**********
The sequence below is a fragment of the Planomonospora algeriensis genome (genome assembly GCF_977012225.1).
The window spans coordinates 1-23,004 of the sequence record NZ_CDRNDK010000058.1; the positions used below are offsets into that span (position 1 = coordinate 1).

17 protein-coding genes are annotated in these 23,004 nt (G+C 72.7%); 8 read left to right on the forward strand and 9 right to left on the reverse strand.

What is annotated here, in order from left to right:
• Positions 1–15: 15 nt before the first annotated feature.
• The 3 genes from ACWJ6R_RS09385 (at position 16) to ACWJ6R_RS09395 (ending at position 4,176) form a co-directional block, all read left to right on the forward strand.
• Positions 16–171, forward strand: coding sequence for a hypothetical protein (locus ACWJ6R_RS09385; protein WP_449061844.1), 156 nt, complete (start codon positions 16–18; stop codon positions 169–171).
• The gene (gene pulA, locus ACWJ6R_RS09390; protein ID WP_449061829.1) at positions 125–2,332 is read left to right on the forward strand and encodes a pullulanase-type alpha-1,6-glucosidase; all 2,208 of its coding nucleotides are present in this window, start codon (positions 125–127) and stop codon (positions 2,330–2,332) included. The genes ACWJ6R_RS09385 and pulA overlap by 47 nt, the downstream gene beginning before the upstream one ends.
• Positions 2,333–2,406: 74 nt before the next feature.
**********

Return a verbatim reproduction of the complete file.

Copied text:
The sequence below is a fragment of the Planomonospora algeriensis genome (genome assembly GCF_977012225.1).
The window spans coordinates 1-23,004 of the sequence record NZ_CDRNDK010000058.1; the positions used below are offsets into that span (position 1 = coordinate 1).

17 protein-coding genes are annotated in these 23,004 nt (G+C 72.7%); 8 read left to right on the forward strand and 9 right to left on the reverse strand.

What is annotated here, in order from left to right:
• Positions 1–15: 15 nt before the first annotated feature.
• The 3 genes from ACWJ6R_RS09385 (at position 16) to ACWJ6R_RS09395 (ending at position 4,176) form a co-directional block, all read left to right on the forward strand.
• Positions 16–171, forward strand: coding sequence for a hypothetical protein (locus ACWJ6R_RS09385; protein WP_449061844.1), 156 nt, complete (start codon positions 16–18; stop codon positions 169–171).
• The gene (gene pulA, locus ACWJ6R_RS09390; protein ID WP_449061829.1) at positions 125–2,332 is read left to right on the forward strand and encodes a pullulanase-type alpha-1,6-glucosidase; all 2,208 of its coding nucleotides are present in this window, start codon (positions 125–127) and stop codon (positions 2,330–2,332) included. The genes ACWJ6R_RS09385 and pulA overlap by 47 nt, the downstream gene beginning before the upstream one ends.
• Positions 2,333–2,406: 74 nt before the next feature.